Those attending the demonstration were there to protest a number of issues, apart from the financial crisis.
Sean Hunter Williams, a sculptor from Vermont who has lived in Berlin for a number of years, wanted to show his solidarity with the Wall Street Protests.
"I don't really know German politics and who Angela Merkel's cabinet is and if they work for Deutsche Bank or something. I'm here to show solidarity because I can't be with the people in New York or my home state, so I'm kind of finding people here, and they also want to show their support for people in the US," Williams says.
He also says he found the protest a little unfocused.
"There seem to a be a lot of issues – the environment, climate, consumption, human rights."
Indeed, much criticism has been levied at the Occupy Wall Street movement for its seeming lack of focus. However, molecular medicine student Leon Straub, a member of the social-democratic students' organisation, Sozialistisch-Demoktratischer Studentenverband (SDS), believes issues such as climate change and education are tied in with money's influence on politics.
"The protest behind us is about the dictatorship of the financial institutions and against the power of Wall Street and the Frankfurter Börse. We know the government in this building behind us has very close ties to the private financial system. One of Angela Merkel's main advisers is Josef Ackermann, the head of the Deutsche Bank. This connection between politics and the banks influences all these other issues," Straub says.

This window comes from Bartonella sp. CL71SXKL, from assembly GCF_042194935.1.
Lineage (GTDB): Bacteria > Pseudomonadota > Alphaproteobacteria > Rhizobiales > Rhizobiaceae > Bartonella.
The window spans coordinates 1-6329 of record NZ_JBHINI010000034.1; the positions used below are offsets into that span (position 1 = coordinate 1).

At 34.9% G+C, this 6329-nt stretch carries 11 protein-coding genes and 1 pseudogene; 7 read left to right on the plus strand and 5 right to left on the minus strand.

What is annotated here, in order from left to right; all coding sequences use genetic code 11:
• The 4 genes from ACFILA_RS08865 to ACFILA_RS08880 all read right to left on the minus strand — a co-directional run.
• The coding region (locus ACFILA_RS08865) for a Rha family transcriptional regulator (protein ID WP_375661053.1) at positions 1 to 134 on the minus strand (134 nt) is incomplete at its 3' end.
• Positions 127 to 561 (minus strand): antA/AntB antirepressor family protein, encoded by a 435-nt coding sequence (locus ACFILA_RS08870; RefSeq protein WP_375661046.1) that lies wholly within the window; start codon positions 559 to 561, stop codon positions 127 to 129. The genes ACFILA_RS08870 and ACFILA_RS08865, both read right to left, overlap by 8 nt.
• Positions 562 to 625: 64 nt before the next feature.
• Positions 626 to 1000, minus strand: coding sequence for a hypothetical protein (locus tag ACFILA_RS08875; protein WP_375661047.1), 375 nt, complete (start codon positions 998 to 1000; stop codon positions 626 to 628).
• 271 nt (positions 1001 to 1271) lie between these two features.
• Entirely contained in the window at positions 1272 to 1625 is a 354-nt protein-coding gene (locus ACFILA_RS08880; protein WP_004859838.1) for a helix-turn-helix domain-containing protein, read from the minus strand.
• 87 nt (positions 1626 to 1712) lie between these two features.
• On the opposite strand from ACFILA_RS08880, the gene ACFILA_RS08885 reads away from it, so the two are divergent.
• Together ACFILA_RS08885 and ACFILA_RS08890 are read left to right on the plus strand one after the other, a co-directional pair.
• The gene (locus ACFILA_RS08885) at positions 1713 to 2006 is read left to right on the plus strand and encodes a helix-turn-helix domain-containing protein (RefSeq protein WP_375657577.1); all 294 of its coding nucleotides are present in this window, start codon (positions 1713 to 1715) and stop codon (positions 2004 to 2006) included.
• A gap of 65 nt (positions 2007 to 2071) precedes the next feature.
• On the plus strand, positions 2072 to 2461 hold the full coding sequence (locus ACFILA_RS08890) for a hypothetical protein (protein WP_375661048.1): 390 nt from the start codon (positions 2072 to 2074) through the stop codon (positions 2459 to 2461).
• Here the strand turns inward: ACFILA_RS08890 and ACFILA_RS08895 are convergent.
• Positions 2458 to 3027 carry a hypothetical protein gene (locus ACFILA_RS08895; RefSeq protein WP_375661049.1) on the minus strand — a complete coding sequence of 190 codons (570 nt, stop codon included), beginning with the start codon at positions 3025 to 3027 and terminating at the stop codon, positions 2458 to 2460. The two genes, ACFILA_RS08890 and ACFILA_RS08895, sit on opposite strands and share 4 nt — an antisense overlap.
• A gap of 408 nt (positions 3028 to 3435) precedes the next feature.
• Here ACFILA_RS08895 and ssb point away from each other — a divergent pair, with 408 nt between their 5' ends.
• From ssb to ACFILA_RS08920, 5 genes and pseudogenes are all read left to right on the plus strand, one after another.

Straub believes the protests need to move beyond assembling in public spaces and into universities and the workplace. The SDS is trying to organize at universities and is also involved in reforming third-level education to make it more democratic.
Karol Keane, from Ireland, has been living in Berlin for three years. Having studied his Masters in globalization, he remains, in his own words, somewhat cynical about the protests, although he sees them as a positive step.
"It's really good that people are actually stepping up ... If it does nothing but create dialogue, it's a very positive thing. This stuff needs to be talked about. The system is rotten to the core. The rich are getting richer and the poor are getting poorer, and therein lies the major problem in the world at the moment," Keane says.
Dominic, from London, who met Keane at the protest, agrees and believes the system needs to be radically overhauled.
"Grass roots social movements and mass demonstrations are the only means by which the state can be revolutionized."
By the time the last of the demonstrators were removed on Saturday night, a decision had already been made to occupy the Platz der Republik again on Sunday following a march from Rotes Rathaus to the Reichstag.
On Sunday, following negotiations with the police, the assembly was allowed to take place. Protesters will now gather every day at 3 pm in front of the Reichstag. A larger protest is planned for October 30th.